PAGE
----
with them, so the constant complaining was enough out of the norm, I wasn't sorry to see that
one go.  As it turns out, maybe I should have been.

NP Carrie happened to be in the room chatting when the IV team came.  When they walked
in, I had no worries.  The smiling faces were those of Sharon and Ramona, two of the best on
the team, and two women who have saved Avalon more than once through the years.  I knew
Avalon was worried, but I wasn't.  Famous last words.

Don't get me wrong, nothing that happened was Ramona or Sharon's fault.  They were their
typical, wonderful, professional selves.  The problem lies squarely in Avalon's veins.  They're
horrible.  Long, painful, terrible story short....we blew 5 more veins trying to get access.  At
least one of them was Avalon's fault, she flinched severe enough it kind of popped the
needle.  But honestly, the flinch was completely involuntary, she couldn't help it.  

Carrie, Sharon, and I pinned Avalon down, while Ramona did the sticking.  Avalon was
pathetic, sobbing, and trying to be good, saying, "Owie....owwww...it
hurts."  She tried to be
good, but how good can you be when your veins are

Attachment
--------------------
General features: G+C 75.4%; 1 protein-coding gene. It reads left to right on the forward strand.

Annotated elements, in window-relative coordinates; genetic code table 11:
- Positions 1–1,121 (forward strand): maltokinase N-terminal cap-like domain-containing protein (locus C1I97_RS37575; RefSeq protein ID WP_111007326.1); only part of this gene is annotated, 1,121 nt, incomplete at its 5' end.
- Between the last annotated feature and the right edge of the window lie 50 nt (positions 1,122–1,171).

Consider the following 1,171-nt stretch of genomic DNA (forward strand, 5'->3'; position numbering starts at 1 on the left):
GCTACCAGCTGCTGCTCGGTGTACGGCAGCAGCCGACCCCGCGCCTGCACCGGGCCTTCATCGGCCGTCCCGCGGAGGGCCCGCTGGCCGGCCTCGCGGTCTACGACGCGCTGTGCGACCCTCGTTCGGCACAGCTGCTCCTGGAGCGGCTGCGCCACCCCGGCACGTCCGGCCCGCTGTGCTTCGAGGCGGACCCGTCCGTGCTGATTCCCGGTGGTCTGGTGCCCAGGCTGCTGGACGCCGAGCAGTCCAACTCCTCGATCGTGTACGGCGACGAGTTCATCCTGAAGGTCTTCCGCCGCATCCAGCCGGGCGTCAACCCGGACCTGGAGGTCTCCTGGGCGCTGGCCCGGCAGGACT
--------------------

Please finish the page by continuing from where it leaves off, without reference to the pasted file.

exploding?!  Honestly, it was horrific to
watch.  The bruises are instant, the bulges from blood and fluid happen so fast you can't
believe it.  No kidding it hurt!  I have a firm belief in staying calm around Avalon, no matter
how sad/upset I am.  Getting upset doesn't help her, it feeds the problem.  This time, it took
all I had not to cry with her.  I felt
so sorry  for her, it made me sick to my stomach.  Carrie is
pretty rotten at hiding her feelings, it was easy to tell she felt sorry for her too.  (love her for

We all did our best to distract Avalon.  Sharon was singing Mylie Cyrus' "The Climb", and we
were all trying to goad Carrie into singing too.  At the very least, we tried to get Carrie to bust
a dance groove for us, but she wouldn't bite.  As painful as it was to live through all of it, the
gentleness and willingness of Sharon and Ramona to break out of the professional box to
sing for Avalon...made the nightmare bearable.  They cared that Avalon was hurting.  They
were humane enough to feel sorry for her - no cold hearts here.  Of course, when misery
comes knocking and mommy gets desperate - it's time to resort to Bribe Therapy.  Avalon
informed me that
one Bratz was surely not enough.  (she'd forgotten she'd already badgered
me into two.  I wasn't going to remind her!)  So...in the middle of sobbing, Avalon worked on
me for TWO Bratz.  And...as the pain continued....a new hamster thingie.  (can't remember
what they're called)  It's a good thing I have Avalon trained to think small.  In the moment, I